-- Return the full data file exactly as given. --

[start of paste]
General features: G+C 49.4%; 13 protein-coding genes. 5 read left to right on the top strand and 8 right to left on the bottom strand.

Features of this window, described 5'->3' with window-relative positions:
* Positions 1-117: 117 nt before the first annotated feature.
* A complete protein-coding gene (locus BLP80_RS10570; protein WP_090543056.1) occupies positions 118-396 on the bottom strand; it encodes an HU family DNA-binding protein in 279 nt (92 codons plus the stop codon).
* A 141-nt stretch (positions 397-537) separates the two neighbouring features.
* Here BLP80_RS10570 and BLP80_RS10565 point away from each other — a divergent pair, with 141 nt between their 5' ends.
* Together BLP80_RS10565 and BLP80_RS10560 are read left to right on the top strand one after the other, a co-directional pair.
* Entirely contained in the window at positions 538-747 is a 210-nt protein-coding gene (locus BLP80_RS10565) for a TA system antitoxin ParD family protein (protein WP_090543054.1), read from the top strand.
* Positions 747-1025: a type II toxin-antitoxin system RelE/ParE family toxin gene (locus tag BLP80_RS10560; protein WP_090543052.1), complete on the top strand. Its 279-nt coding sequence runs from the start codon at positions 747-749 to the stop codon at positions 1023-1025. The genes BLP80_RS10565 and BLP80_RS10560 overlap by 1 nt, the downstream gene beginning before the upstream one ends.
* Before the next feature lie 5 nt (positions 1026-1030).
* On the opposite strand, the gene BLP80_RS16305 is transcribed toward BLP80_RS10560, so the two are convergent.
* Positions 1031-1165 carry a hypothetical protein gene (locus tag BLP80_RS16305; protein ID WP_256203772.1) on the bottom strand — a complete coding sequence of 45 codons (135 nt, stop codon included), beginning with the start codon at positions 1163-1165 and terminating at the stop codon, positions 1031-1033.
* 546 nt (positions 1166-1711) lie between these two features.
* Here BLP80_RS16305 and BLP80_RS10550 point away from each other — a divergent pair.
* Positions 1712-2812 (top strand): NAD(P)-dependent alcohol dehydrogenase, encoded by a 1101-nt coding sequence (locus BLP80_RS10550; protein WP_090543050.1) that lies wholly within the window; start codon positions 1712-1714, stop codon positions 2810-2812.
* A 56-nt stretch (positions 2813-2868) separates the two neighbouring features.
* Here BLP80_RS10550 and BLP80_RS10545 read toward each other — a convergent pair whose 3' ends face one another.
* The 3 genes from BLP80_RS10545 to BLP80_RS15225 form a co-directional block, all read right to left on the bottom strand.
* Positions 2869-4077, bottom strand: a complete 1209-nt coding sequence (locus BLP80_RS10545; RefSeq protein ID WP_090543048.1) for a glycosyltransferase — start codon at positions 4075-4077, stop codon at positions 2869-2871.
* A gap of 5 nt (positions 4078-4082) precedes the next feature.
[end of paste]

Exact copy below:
General features: G+C 49.4%; 13 protein-coding genes. 5 read left to right on the top strand and 8 right to left on the bottom strand.

Features of this window, described 5'->3' with window-relative positions:
* Positions 1-117: 117 nt before the first annotated feature.
* A complete protein-coding gene (locus BLP80_RS10570; protein WP_090543056.1) occupies positions 118-396 on the bottom strand; it encodes an HU family DNA-binding protein in 279 nt (92 codons plus the stop codon).
* A 141-nt stretch (positions 397-537) separates the two neighbouring features.
* Here BLP80_RS10570 and BLP80_RS10565 point away from each other — a divergent pair, with 141 nt between their 5' ends.
* Together BLP80_RS10565 and BLP80_RS10560 are read left to right on the top strand one after the other, a co-directional pair.
* Entirely contained in the window at positions 538-747 is a 210-nt protein-coding gene (locus BLP80_RS10565) for a TA system antitoxin ParD family protein (protein WP_090543054.1), read from the top strand.
* Positions 747-1025: a type II toxin-antitoxin system RelE/ParE family toxin gene (locus tag BLP80_RS10560; protein WP_090543052.1), complete on the top strand. Its 279-nt coding sequence runs from the start codon at positions 747-749 to the stop codon at positions 1023-1025. The genes BLP80_RS10565 and BLP80_RS10560 overlap by 1 nt, the downstream gene beginning before the upstream one ends.
* Before the next feature lie 5 nt (positions 1026-1030).
* On the opposite strand, the gene BLP80_RS16305 is transcribed toward BLP80_RS10560, so the two are convergent.
* Positions 1031-1165 carry a hypothetical protein gene (locus tag BLP80_RS16305; protein ID WP_256203772.1) on the bottom strand — a complete coding sequence of 45 codons (135 nt, stop codon included), beginning with the start codon at positions 1163-1165 and terminating at the stop codon, positions 1031-1033.
* 546 nt (positions 1166-1711) lie between these two features.
* Here BLP80_RS16305 and BLP80_RS10550 point away from each other — a divergent pair.
* Positions 1712-2812 (top strand): NAD(P)-dependent alcohol dehydrogenase, encoded by a 1101-nt coding sequence (locus BLP80_RS10550; protein WP_090543050.1) that lies wholly within the window; start codon positions 1712-1714, stop codon positions 2810-2812.
* A 56-nt stretch (positions 2813-2868) separates the two neighbouring features.
* Here BLP80_RS10550 and BLP80_RS10545 read toward each other — a convergent pair whose 3' ends face one another.
* The 3 genes from BLP80_RS10545 to BLP80_RS15225 form a co-directional block, all read right to left on the bottom strand.
* Positions 2869-4077, bottom strand: a complete 1209-nt coding sequence (locus BLP80_RS10545; RefSeq protein ID WP_090543048.1) for a glycosyltransferase — start codon at positions 4075-4077, stop codon at positions 2869-2871.
* A gap of 5 nt (positions 4078-4082) precedes the next feature.